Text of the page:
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by Skip Heitzig |
The book of Lamentations is a funeral dirge. Jeremiah is witnessing the death of his nation. Yet, in the midst of all the sorrow in the book, we find him praising God. Imagine…after seeing the walls broken down, the gates burned with fire, and the people taken away captive, he is saying "Great is your faithfulness. The Lord is my portion…therefore I hope in Him" (Lamentations 3:23, 24). But who else does he have? Who else can he rely on?

When you are in suffering, when trouble is around you, one of the best things you can do, Jeremiah says in this chapter, is to just be alone with Him and sit quietly and reflect, because God has allowed this thing to come upon you for a purpose. It should always be a time of self-examination.

I don't know why, but sometimes we try to "protect" God by taking away His power. What I mean is, we say, "God would never allow that!" But God loves you enough to take you to radical extremes to teach you lessons. (Think about Jonah!)

It is true that "He does not afflict willingly, nor grieve the children of men" (v. 33). But sometimes it's our fault. Look at verse 39: "Why should a living man complain, a man for the punishment of his sins?" In other words, if you do something really dumb and sinful, it's not smart to turn around and shake your fist at God when you suffer the consequences for it!

When I find myself in a grievous trial, in despair and desolation, the first thing I do is go through a mental checklist. I ask, "Did I do anything to cause this? Did I sow something that I'm now reaping? Is this my own fault?"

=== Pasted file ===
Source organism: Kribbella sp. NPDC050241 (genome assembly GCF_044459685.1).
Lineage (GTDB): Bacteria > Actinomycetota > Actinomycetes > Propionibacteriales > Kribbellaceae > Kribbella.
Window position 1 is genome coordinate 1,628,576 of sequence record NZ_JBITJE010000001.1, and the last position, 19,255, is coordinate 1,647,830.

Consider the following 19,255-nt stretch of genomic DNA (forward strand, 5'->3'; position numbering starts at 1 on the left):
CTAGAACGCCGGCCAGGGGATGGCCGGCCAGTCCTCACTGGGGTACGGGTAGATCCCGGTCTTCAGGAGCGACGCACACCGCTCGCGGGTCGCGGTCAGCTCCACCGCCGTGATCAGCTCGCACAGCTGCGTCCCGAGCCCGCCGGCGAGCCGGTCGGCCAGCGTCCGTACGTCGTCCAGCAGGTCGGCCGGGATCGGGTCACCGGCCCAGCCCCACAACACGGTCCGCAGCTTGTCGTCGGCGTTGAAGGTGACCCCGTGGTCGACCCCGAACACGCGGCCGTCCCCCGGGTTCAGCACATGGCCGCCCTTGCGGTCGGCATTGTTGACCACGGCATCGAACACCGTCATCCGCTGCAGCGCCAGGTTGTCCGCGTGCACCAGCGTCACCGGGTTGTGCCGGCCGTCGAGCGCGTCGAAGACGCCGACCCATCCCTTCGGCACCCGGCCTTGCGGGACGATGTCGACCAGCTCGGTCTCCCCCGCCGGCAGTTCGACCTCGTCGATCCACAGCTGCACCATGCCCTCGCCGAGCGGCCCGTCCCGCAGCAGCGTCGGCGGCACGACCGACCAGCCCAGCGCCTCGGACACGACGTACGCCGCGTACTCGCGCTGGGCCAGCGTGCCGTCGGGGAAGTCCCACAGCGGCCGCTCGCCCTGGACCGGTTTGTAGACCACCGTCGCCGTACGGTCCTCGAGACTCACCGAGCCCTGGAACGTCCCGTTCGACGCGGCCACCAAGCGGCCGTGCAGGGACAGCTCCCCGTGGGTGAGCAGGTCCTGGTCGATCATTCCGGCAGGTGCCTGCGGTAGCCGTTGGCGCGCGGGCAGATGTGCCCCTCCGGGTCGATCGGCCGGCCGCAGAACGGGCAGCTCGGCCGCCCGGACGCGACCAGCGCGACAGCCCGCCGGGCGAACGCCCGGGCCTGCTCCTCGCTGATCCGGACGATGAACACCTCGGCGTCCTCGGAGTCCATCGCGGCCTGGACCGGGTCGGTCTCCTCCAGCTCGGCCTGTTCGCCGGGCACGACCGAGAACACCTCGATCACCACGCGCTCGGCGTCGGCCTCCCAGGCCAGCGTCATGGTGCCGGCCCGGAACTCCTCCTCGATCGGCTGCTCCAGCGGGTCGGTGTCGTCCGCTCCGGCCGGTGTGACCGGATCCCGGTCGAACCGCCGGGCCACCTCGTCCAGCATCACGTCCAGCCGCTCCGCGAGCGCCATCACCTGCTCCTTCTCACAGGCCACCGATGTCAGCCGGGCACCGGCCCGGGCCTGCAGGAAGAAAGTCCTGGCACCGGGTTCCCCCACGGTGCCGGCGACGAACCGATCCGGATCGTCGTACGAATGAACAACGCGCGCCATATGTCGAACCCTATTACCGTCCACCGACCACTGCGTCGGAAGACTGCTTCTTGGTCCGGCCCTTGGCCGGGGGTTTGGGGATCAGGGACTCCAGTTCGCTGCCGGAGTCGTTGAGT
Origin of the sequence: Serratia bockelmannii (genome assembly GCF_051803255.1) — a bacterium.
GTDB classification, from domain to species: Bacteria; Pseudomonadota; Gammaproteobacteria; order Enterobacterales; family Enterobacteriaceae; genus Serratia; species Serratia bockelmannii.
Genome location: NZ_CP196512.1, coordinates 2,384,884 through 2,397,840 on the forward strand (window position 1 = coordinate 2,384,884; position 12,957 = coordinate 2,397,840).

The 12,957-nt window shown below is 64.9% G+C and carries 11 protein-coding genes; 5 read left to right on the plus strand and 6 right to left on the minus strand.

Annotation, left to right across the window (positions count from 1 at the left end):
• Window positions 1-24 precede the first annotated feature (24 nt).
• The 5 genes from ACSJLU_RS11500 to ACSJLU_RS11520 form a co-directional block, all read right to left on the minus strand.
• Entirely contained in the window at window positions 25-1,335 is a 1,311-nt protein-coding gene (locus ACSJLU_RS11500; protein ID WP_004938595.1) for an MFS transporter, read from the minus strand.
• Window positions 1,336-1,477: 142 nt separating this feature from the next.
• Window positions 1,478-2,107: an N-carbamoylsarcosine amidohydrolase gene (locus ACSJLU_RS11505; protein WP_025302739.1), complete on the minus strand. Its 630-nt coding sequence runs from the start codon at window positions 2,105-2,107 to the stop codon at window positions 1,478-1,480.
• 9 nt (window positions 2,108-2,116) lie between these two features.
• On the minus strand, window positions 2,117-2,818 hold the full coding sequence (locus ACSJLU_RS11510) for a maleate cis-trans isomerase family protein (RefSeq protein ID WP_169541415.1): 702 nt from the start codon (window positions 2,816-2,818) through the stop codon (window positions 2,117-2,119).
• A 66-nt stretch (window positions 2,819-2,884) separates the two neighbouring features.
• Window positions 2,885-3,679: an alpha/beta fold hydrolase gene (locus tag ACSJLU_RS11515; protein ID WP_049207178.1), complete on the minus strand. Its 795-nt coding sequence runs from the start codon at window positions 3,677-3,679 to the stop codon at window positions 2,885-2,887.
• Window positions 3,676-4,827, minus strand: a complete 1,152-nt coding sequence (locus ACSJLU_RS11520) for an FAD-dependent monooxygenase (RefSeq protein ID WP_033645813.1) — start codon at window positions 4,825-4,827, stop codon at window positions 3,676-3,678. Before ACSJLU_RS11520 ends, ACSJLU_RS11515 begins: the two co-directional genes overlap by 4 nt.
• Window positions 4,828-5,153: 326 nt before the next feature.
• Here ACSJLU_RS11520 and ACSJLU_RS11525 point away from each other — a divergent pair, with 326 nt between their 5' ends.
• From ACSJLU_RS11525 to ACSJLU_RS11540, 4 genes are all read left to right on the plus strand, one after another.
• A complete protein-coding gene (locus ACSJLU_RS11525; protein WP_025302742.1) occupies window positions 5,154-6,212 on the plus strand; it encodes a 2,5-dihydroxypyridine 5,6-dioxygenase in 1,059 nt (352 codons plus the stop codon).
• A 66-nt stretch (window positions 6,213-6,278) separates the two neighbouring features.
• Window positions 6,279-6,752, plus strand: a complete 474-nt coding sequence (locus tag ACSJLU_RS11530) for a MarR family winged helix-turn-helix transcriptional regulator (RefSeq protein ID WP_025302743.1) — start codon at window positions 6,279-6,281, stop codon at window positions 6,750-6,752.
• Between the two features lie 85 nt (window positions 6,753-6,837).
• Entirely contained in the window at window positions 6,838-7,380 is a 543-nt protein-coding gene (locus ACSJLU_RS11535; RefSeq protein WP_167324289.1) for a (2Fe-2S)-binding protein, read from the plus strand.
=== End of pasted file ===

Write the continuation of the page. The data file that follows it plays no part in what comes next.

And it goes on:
If I search my heart and say, "No, it really isn't. It just happened; it came out of the blue," then I go down my list. I seek to discover what lessons God is trying to show me. James says, "If any of you lacks wisdom, let him ask of God, who gives to all liberally and without reproach, and it will be given to him" (James 1:5). So I pray, "God, give me wisdom. What do you want to show me? You've allowed this to come upon me, and I want to learn the lesson now, so I can 'graduate.' So please, Lord, give me wisdom so I know how to respond."

And then if I can't come up with any reason why this has happened, I cling to one scripture verse that has comforted me more than any other, Romans 8:28: "In all things God works for the good of those who love him" (NIV).

You know what? There are times when you've just got to trust that God knows what He's doing. He's sovereign, He's righteous, and He's doing something for my own good. I don't know what. I can't see any glimmer of light. However, there's one thing I know, and that is God is good. And you've got to cling to that.

"But this I call to mind, and therefore I have hope: The steadfast love of the Lord never ceases; his mercies never come to an end; they are new every morning; great is your faithfulness. 'The Lord is my portion,' says my soul, 'therefore I will hope in him'" (Lamentations 3:21-24, ESV).

In His strong love,

Skip Heitzig

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The Daily God Book: Through the Bible in 365 Days

The Daily God Book: Through the Bible in 365 DaysThe Daily God Book: Through the Bible in 365 Days is an innovative devotional by Skip Heitzig. In it, you'll find unique insights on key stories and chapters throughout the Bible, along with points to consider as you read.

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